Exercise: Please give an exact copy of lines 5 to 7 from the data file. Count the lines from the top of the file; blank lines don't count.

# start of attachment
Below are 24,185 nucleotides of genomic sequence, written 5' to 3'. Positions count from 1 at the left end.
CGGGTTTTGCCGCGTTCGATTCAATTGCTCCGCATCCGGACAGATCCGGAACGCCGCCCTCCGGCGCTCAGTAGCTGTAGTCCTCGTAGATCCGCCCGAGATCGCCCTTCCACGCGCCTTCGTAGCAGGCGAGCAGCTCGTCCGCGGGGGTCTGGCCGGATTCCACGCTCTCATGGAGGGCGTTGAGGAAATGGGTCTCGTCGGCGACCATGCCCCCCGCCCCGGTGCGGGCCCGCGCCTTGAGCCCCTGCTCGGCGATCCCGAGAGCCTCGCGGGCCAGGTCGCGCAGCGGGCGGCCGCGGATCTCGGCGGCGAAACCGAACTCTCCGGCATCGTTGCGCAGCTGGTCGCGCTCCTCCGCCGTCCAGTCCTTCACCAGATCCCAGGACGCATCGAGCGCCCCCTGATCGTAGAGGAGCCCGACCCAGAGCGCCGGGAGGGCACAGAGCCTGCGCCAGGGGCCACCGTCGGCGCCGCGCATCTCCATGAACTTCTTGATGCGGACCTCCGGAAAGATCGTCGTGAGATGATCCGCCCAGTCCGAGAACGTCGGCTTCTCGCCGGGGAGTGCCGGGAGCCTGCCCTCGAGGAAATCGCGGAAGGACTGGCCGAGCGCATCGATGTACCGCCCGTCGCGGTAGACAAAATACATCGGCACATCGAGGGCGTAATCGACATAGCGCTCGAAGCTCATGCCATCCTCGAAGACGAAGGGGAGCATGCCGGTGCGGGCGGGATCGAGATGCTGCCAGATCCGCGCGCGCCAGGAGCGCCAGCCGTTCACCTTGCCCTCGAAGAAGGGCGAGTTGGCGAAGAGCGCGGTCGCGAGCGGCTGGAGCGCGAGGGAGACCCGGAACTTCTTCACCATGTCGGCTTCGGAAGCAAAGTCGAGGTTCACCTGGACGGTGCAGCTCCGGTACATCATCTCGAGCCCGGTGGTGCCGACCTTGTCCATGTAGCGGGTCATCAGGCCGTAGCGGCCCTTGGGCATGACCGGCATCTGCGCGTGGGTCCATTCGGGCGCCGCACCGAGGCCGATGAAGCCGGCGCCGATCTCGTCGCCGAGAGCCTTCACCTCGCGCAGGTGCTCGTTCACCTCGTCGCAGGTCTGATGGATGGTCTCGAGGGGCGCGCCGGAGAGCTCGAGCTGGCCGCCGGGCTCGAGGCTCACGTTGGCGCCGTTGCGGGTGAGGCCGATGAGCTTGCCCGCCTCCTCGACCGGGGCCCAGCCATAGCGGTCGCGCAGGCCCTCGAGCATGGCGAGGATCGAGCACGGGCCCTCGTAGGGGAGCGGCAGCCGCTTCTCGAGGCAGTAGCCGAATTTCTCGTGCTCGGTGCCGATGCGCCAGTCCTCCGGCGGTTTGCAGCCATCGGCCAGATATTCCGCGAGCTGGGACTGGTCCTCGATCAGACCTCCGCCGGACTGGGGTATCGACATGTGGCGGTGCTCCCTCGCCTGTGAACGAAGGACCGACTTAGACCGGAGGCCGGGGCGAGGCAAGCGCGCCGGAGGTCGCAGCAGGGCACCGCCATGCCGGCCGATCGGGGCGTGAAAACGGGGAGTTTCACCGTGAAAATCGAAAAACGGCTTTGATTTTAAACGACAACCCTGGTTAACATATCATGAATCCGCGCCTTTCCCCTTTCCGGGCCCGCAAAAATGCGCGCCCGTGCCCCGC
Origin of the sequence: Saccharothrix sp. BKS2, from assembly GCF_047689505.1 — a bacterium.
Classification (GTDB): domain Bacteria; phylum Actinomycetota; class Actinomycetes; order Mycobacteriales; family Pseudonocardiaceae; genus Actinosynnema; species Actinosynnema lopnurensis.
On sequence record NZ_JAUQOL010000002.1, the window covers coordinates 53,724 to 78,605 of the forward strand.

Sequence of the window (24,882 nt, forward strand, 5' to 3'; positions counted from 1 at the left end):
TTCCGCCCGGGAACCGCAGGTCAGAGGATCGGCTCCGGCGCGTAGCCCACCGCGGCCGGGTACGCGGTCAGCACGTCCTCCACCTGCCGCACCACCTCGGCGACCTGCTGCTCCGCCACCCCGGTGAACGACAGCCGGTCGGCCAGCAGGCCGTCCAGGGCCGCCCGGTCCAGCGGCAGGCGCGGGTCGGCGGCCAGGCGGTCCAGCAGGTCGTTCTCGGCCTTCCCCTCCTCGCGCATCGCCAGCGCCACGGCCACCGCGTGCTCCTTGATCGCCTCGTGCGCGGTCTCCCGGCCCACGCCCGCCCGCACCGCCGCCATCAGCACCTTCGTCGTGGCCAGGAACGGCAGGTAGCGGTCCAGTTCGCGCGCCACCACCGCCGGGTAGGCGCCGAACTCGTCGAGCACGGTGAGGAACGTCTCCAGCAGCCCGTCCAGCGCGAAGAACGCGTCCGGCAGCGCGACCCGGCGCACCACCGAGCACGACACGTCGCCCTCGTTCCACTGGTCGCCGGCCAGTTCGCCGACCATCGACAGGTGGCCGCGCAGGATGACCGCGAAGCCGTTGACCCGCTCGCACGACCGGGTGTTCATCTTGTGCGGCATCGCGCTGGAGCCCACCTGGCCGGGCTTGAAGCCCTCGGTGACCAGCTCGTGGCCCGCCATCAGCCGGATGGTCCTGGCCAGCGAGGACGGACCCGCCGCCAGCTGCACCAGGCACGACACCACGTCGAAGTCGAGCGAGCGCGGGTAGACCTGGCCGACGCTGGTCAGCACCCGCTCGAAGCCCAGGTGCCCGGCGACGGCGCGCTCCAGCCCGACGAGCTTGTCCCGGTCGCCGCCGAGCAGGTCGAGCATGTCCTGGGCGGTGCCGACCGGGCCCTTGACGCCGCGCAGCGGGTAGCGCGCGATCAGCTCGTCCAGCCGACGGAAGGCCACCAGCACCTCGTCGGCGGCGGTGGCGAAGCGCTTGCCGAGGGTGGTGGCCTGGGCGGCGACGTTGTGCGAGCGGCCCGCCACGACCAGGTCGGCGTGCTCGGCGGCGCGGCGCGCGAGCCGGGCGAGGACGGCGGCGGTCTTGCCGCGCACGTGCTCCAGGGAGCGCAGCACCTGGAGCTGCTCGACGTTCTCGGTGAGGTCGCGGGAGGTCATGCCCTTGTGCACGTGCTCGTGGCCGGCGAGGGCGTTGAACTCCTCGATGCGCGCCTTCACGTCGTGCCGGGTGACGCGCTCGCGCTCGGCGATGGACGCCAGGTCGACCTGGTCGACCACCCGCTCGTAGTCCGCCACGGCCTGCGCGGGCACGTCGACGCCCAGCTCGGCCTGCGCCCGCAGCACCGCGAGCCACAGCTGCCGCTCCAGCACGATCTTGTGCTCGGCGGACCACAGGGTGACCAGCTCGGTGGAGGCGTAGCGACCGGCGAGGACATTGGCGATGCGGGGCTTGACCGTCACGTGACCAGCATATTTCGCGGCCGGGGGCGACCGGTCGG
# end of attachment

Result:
On sequence record NZ_JAUQOL010000002.1, the window covers coordinates 53,724 to 78,605 of the forward strand.

Sequence of the window (24,882 nt, forward strand, 5' to 3'; positions counted from 1 at the left end):
TTCCGCCCGGGAACCGCAGGTCAGAGGATCGGCTCCGGCGCGTAGCCCACCGCGGCCGGGTACGCGGTCAGCACGTCCTCCACCTGCCGCACCACCTCGGCGACCTGCTGCTCCGCCACCCCGGTGAACGACAGCCGGTCGGCCAGCAGGCCGTCCAGGGCCGCCCGGTCCAGCGGCAGGCGCGGGTCGGCGGCCAGGCGGTCCAGCAGGTCGTTCTCGGCCTTCCCCTCCTCGCGCATCGCCAGCGCCACGGCCACCGCGTGCTCCTTGATCGCCTCGTGCGCGGTCTCCCGGCCCACGCCCGCCCGCACCGCCGCCATCAGCACCTTCGTCGTGGCCAGGAACGGCAGGTAGCGGTCCAGTTCGCGCGCCACCACCGCCGGGTAGGCGCCGAACTCGTCGAGCACGGTGAGGAACGTCTCCAGCAGCCCGTCCAGCGCGAAGAACGCGTCCGGCAGCGCGACCCGGCGCACCACCGAGCACGACACGTCGCCCTCGTTCCACTGGTCGCCGGCCAGTTCGCCGACCATCGACAGGTGGCCGCGCAGGATGACCGCGAAGCCGTTGACCCGCTCGCACGACCGGGTGTTCATCTTGTGCGGCATCGCGCTGGAGCCCACCTGGCCGGGCTTGAAGCCCTCGGTGACCAGCTCGTGGCCCGCCATCAGCCGGATGGTCCTGGCCAGCGAGGACGGACCCGCCGCCAGCTGCACCAGGCACGACACCACGTCGAAGTCGAGCGAGCGCGGGTAGACCTGGCCGACGCTGGTCAGCACCCGCTCGAAGCCCAGGTGCCCGGCGACGGCGCGCTCCAGCCCGACGAGCTTGTCCCGGTCGCCGCCGAGCAGGTCGAGCATGTCCTGGGCGGTGCCGACCGGGCCCTTGACGCCGCGCAGCGGGTAGCGCGCGATCAGCTCGTCCAGCCGACGGAAGGCCACCAGCACCTCGTCGGCGGCGGTGGCGAAGCGCTTGCCGAGGGTGGTGGCCTGGGCGGCGACGTTGTGCGAGCGGCCCGCCACGACCAGGTCGGCGTGCTCGGCGGCGCGGCGCGCGAGCCGGGCGAGGACGGCGGCGGTCTTGCCGCGCACGTGCTCCAGGGAGCGCAGCACCTGGAGCTGCTCGACGTTCTCGGTGAGGTCGCGGGAGGTCATGCCCTTGTGCACGTGCTCGTGGCCGGCGAGGGCGTTGAACTCCTCGATGCGCGCCTTCACGTCGTGCCGGGTGACGCGCTCGCGCTCGGCGATGGACGCCAGGTCGACCTGGTCGACCACCCGCTCGTAGTCCGCCACGGCCTGCGCGGGCACGTCGACGCCCAGCTCGGCCTGCGCCCGCAGCACCGCGAGCCACAGCTGCCGCTCCAGCACGATCTTGTGCTCGGCGGACCACAGGGTGACCAGCTCGGTGGAGGCGTAGCGACCGGCGAGGACATTGGCGATGCGGGGCTTGACCGTCACGTGACCAGCATATTTCGCGGCCGGGGGCGACCGGTCGG